Leaving Jerusalem (A), we traveled first to Beit Shemesh (B) in the Sorek Valley, which witnessed the early life of the hero Samson. We then went to Azekah (C), which controlled the Elah Valley, where the young David confronted the Philistine champion (and "giant") Goliath. We then went south to the fortress of Lachish (D) before heading back to the site of the fortress of Maresha (E) and then returned home.
Because this field trip was held on a Sunday rather than the usual Monday, many of the faculty families were able to attend, including my daughter, Rachel.
Bet Shemesh and the Samson Story
Beit Shemesh means "House of the Sun" and helped control the Sorek Valley. The root of the Hebrew word for "sun" contains the same letters as the name "Samson," who was the hero of the Book of Judges who stopped the Philistine expansion inland.
|The site of Beit Shemesh overlooking the Sorek Valley|
|Jared Ludlow explaining the geography and archaeology of the site|
|Looking to Zorah, where Samson's parents lived|
|Singing "Choose the Right," since Samson usually didn't!|
|With Rachel at Beit Shemesh|
|Beit Shemesh was a long-occupied site, as witnessed by these much later Byzantine remains. We love all things Byzantine!|
After I gave the back story, we read the account of his miraculous and conception in Judges 13, as seen in this video clip.
Samson was a problematic hero, however, whose weakness for Philistine women led to his demise. This led us to draw contrasts with the prophet Samuel, likewise miraculously conceived, after which we sang "Choose the Right."
Azekah and the Valley of Elah
The Philistines also tried to advance up the Valley of Elah. King Saul brought an Israelite force to try to stop them, but their champion, the giant Goliath demoralized them. We read the story of David and Goliath from 1 Samuel 17 from the site of the later hill top fortress of Azekah, overlooking the probably battlefield in the valley below.
|Walking up to the site of Azekah|
|With Rachel, overlooking the Valley of Elah near where David faced Goliah|
After singing "Who's on the Lord's Side, Who?" we went down to the wadi (or seasonal riverbed below) where David probably faced the "giant" Goliath. Two of my students read the dialogue of David and Goliath, after which the students tried their hands at flinging stones with slings.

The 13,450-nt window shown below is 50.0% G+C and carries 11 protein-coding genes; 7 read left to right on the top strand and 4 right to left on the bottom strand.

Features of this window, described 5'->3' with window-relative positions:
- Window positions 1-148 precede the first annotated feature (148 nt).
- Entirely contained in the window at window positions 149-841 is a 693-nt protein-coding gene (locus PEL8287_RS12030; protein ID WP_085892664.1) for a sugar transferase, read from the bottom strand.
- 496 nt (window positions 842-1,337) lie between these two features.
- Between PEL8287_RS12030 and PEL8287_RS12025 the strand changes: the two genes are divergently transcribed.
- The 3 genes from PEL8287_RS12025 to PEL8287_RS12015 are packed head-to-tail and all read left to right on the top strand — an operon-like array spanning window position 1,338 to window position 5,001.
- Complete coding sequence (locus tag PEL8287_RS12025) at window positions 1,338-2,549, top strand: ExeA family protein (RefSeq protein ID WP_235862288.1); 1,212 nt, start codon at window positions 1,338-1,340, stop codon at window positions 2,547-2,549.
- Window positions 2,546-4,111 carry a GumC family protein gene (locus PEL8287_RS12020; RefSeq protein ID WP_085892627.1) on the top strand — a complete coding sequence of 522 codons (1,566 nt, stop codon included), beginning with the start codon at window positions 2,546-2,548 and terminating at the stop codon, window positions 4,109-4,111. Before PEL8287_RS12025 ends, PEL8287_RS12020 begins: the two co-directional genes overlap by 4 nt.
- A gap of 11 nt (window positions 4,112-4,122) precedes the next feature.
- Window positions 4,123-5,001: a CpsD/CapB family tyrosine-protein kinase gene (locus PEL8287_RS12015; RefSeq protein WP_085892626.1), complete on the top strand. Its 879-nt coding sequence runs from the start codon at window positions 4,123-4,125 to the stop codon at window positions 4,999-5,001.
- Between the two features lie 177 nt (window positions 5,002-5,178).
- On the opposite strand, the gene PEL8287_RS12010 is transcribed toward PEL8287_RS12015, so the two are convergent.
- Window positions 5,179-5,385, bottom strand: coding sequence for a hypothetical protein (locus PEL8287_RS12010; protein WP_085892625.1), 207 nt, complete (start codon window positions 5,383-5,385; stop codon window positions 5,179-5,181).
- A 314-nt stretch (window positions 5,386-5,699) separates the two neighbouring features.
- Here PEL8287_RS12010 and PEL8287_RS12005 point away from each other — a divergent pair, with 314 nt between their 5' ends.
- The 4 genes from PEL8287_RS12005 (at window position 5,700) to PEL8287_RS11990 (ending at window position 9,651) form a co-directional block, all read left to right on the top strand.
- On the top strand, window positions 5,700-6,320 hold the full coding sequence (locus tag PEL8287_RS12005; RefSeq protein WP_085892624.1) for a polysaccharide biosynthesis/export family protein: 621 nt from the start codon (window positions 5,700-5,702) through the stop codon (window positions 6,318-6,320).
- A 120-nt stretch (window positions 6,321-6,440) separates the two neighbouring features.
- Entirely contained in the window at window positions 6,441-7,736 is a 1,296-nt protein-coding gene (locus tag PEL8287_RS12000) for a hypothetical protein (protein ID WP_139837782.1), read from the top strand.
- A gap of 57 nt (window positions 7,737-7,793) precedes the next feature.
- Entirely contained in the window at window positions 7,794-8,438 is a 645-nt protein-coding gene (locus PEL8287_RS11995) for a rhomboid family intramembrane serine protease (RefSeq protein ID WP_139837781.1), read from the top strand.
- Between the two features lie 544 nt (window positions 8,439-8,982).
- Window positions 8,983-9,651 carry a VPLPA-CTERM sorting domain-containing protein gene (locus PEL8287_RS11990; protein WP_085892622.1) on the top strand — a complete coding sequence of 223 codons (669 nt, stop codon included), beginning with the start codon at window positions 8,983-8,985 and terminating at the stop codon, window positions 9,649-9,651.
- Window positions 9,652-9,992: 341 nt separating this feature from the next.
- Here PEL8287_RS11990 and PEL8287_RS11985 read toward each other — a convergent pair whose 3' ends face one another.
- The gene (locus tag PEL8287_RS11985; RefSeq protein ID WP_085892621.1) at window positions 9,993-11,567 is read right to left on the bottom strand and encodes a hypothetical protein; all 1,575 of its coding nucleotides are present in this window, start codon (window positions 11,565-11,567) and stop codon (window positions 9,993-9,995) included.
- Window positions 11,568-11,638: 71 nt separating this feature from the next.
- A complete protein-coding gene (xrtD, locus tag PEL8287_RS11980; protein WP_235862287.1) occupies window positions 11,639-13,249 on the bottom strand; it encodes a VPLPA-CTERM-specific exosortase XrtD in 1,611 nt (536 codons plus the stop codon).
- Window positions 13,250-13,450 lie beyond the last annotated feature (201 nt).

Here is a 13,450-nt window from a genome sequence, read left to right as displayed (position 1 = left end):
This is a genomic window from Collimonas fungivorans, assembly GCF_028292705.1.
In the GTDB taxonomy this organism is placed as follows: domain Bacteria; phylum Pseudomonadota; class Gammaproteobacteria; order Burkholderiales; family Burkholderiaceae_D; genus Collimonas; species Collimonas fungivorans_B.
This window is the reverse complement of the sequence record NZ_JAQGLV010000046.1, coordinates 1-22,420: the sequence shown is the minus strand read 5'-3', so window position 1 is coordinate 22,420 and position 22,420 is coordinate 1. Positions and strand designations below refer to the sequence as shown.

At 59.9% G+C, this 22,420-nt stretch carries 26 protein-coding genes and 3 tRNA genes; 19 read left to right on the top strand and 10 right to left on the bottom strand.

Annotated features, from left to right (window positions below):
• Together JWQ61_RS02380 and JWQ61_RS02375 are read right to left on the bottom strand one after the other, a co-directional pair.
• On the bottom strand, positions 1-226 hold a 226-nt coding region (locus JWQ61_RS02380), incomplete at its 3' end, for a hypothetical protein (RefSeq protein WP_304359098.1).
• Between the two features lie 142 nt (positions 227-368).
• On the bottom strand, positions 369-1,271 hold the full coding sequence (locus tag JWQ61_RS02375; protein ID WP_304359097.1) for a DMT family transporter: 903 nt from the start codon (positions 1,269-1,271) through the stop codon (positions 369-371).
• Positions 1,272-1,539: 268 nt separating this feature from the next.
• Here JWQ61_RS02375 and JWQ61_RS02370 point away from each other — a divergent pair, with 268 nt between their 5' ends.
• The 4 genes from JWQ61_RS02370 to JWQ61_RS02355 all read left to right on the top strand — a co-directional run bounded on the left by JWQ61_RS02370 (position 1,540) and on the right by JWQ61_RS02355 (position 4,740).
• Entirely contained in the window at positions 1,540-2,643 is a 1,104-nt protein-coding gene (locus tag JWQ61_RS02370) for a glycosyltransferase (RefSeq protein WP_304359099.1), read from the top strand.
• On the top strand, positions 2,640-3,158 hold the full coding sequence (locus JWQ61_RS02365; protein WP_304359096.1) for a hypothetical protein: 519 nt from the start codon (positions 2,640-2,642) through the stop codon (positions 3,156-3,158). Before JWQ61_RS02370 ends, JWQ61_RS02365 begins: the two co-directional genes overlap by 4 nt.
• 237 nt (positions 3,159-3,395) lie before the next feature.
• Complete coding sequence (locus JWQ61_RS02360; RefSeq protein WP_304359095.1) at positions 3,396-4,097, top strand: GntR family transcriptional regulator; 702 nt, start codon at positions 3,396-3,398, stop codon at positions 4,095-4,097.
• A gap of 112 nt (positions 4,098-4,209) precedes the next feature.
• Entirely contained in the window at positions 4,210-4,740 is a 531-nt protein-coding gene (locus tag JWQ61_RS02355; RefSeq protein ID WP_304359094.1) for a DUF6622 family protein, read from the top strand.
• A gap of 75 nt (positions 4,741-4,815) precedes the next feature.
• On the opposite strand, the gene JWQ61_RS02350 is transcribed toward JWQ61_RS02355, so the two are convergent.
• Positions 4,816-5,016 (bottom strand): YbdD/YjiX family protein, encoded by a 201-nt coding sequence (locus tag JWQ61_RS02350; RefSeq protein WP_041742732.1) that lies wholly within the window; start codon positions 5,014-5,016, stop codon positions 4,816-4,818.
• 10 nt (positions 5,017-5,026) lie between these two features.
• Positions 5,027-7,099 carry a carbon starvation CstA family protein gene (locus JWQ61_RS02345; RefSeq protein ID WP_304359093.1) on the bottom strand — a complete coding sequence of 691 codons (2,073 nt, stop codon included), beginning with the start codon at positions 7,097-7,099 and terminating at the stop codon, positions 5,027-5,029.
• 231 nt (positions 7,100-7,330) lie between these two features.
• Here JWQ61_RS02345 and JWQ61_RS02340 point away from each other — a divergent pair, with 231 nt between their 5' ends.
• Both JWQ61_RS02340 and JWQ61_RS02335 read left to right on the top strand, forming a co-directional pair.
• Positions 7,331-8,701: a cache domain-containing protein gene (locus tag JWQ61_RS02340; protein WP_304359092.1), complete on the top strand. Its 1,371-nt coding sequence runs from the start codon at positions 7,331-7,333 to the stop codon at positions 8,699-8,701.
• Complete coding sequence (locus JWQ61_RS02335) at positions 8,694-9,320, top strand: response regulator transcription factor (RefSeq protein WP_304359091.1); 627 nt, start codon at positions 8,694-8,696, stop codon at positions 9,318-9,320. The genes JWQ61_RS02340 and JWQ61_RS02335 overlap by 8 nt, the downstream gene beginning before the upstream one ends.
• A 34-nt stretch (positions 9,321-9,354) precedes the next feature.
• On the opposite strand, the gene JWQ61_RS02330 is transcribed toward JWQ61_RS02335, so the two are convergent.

|Our David and Goliath face off|
|Our students in the wadi trying their hands at slinging stones like David did|
Lachish guarded the southernmost valley in the Shephelah. Mentioned briefly in the book of Joshua, this fortress is known mostly from 2 Kings, 2 Chronicles, Isaiah, and Jeremiah. Defending the approaches to Hebron, Devir, and the entire Judean highlands from the south, it was attacked, and take, first by the Assyrians and then the Babylonians. It was built on an impressive location and was very powerful, but this did not keep it from being taken and destroyed. After surveying the site, we sang "A Mighty Fortress Is Our God," reminding ourselves that the only true safety comes from the Lord.
|The approaches to Lachish|
|The remains of the Assyrian siege ramp|
|Rachel and Eric in the holy of holies of the possible Israelite temple in Lachish|
|Getting ready to sing "A Mighty Fortress"|
|Rachel on top of the Lachish fortress|
|The palace on top of Lachish|
|Looking down on the gate of Lachish|
The last site we visited was Tel Marisha, which controlled the Guvrin Valley that leads up to Hebron. Although described briefly in 2 Chronicles, it was more important in the intertestamental and then Roman periods, when it was known as Merisa and later Eleutheropolis. After the Kingdom of Judah fell to the Babylonians, the region was occupied by Edomites, who are known in the New Testament as Idumeans. In fact, Herod the Great is identified closely with this site, perhaps having been born here.
It is known for its extensive caves, that were dug into the soft chalk of the region. Some were used for storage and olive presses. Others were used for columbaria or "dovecotes." In Rome and columbarium was most often a catacomb with niches for funerary urns, but here they larger niches seem to have actually been used for doves, which may have been raised for food, sacrifices, or even fertilizer. Other very large "bell caves" were excavated in the Byzantine and early Islamic period for lime used in mortar.
|The niches in this columbarium may have housed doves that were raised commercially|
|Rachel in one of the caves of Merisa|
|The apse of a Byzantine church later reused by the Crusaders|
|Many of my students and Brother and Sister Chapman outside the Bell Caves|
|Inside the Bell Caves, which were a chalk and lime quarry. They made for great singing!|